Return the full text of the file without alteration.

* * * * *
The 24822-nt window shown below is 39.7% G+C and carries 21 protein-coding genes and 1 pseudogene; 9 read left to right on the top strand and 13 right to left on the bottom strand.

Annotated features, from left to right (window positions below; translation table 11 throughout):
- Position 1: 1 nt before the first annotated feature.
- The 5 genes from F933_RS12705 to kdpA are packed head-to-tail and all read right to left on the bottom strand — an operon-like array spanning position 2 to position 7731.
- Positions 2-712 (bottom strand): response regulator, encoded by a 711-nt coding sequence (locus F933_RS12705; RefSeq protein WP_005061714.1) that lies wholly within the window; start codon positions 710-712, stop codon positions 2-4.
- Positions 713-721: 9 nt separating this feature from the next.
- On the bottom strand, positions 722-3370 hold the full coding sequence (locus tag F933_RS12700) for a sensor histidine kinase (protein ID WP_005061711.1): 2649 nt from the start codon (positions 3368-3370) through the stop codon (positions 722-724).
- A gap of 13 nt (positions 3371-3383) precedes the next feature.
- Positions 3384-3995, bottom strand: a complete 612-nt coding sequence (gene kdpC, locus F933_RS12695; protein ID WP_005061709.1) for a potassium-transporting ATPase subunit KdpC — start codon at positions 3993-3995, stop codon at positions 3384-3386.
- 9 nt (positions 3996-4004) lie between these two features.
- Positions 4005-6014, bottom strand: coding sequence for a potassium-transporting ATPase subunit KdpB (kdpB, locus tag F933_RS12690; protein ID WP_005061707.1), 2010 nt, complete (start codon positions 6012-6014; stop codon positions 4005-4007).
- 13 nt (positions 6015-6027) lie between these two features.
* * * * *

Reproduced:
The 24822-nt window shown below is 39.7% G+C and carries 21 protein-coding genes and 1 pseudogene; 9 read left to right on the top strand and 13 right to left on the bottom strand.

Annotated features, from left to right (window positions below; translation table 11 throughout):
- Position 1: 1 nt before the first annotated feature.
- The 5 genes from F933_RS12705 to kdpA are packed head-to-tail and all read right to left on the bottom strand — an operon-like array spanning position 2 to position 7731.
- Positions 2-712 (bottom strand): response regulator, encoded by a 711-nt coding sequence (locus F933_RS12705; RefSeq protein WP_005061714.1) that lies wholly within the window; start codon positions 710-712, stop codon positions 2-4.
- Positions 713-721: 9 nt separating this feature from the next.
- On the bottom strand, positions 722-3370 hold the full coding sequence (locus tag F933_RS12700) for a sensor histidine kinase (protein ID WP_005061711.1): 2649 nt from the start codon (positions 3368-3370) through the stop codon (positions 722-724).
- A gap of 13 nt (positions 3371-3383) precedes the next feature.
- Positions 3384-3995, bottom strand: a complete 612-nt coding sequence (gene kdpC, locus F933_RS12695; protein ID WP_005061709.1) for a potassium-transporting ATPase subunit KdpC — start codon at positions 3993-3995, stop codon at positions 3384-3386.
- 9 nt (positions 3996-4004) lie between these two features.
- Positions 4005-6014, bottom strand: coding sequence for a potassium-transporting ATPase subunit KdpB (kdpB, locus tag F933_RS12690; protein ID WP_005061707.1), 2010 nt, complete (start codon positions 6012-6014; stop codon positions 4005-4007).
- 13 nt (positions 6015-6027) lie between these two features.